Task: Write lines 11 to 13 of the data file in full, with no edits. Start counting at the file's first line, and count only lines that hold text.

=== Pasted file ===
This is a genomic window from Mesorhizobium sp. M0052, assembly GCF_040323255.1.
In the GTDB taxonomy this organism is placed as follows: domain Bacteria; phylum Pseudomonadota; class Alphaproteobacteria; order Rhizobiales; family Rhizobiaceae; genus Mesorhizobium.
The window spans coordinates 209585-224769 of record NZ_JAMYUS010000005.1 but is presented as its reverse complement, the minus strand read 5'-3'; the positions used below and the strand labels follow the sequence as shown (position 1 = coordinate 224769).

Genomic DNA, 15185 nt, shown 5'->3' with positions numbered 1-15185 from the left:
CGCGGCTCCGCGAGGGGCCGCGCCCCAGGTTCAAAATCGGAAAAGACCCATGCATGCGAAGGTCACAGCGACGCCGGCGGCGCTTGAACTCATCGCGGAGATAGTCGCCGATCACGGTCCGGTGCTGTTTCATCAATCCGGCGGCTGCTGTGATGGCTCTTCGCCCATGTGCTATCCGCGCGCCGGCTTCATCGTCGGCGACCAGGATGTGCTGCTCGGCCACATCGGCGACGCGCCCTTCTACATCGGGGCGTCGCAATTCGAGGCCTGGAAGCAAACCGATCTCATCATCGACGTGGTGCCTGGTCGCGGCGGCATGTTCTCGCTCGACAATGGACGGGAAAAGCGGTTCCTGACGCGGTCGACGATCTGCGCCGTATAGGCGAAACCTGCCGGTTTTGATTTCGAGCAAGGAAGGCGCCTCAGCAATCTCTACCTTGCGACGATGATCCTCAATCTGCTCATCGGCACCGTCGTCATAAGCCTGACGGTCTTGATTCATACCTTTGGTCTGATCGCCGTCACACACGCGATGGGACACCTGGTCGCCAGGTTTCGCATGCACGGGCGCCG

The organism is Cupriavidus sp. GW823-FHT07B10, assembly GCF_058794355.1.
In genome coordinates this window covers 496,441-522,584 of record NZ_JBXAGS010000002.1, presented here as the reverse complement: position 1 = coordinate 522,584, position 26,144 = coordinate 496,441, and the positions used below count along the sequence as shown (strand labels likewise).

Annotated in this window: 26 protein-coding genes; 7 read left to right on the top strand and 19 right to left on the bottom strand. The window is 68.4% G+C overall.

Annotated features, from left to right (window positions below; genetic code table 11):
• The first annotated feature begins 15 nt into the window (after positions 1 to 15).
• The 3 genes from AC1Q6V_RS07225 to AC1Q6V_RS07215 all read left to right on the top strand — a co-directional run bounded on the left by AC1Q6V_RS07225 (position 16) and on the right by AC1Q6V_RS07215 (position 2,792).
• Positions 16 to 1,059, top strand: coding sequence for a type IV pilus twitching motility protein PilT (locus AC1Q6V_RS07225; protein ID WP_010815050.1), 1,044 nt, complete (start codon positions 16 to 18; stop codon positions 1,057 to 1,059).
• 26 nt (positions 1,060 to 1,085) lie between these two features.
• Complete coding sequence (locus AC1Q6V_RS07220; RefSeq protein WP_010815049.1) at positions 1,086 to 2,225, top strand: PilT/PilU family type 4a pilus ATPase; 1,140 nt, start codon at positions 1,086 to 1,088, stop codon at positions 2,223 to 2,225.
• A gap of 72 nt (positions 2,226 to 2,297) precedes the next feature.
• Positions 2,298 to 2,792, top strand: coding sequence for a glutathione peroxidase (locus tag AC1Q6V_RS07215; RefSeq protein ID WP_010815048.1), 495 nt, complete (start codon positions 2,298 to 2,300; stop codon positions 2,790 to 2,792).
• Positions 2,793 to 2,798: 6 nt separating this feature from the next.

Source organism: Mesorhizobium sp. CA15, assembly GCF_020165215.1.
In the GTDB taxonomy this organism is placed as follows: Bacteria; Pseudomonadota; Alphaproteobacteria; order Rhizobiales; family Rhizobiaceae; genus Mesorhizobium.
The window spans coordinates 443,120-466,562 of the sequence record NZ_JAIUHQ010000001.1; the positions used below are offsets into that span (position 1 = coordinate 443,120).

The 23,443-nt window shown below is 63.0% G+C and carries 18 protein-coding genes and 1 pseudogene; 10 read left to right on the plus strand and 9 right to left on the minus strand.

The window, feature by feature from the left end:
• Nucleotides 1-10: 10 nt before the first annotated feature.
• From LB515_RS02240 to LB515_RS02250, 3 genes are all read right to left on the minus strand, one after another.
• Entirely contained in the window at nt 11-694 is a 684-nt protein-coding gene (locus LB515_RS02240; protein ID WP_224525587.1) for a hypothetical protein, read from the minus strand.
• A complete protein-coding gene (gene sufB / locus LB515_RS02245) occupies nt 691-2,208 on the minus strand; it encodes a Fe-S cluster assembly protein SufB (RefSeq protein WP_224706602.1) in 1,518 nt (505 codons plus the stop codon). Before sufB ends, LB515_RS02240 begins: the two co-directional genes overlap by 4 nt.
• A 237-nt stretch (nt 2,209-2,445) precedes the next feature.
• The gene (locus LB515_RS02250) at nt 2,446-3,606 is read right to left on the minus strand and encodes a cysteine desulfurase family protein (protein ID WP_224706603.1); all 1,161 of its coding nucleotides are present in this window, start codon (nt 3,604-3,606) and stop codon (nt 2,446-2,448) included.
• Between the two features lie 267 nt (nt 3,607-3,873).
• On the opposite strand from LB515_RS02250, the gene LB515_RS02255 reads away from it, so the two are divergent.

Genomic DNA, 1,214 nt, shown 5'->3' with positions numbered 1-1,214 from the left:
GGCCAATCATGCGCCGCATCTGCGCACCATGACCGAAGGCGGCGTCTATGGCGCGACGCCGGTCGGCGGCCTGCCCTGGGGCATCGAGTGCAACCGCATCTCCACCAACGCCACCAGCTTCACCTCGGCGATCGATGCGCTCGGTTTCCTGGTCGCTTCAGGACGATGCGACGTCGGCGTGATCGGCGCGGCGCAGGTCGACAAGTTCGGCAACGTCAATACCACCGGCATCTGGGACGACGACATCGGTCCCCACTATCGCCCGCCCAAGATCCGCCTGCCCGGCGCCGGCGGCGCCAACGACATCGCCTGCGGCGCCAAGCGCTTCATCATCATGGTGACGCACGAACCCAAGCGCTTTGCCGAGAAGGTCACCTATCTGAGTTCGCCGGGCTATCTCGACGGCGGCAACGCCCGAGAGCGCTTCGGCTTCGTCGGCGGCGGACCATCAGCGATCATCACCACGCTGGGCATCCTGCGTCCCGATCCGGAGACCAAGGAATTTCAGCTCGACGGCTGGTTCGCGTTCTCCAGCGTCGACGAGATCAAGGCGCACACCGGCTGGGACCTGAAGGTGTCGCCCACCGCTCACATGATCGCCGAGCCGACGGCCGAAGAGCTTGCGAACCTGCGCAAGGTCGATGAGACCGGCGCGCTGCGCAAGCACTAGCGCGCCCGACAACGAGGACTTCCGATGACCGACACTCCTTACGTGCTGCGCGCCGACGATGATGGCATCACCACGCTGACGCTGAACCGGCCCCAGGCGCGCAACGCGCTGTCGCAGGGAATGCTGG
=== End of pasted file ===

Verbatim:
• The 3 genes from AC1Q6V_RS07225 to AC1Q6V_RS07215 all read left to right on the top strand — a co-directional run bounded on the left by AC1Q6V_RS07225 (position 16) and on the right by AC1Q6V_RS07215 (position 2,792).
• Positions 16 to 1,059, top strand: coding sequence for a type IV pilus twitching motility protein PilT (locus AC1Q6V_RS07225; protein ID WP_010815050.1), 1,044 nt, complete (start codon positions 16 to 18; stop codon positions 1,057 to 1,059).
• 26 nt (positions 1,060 to 1,085) lie between these two features.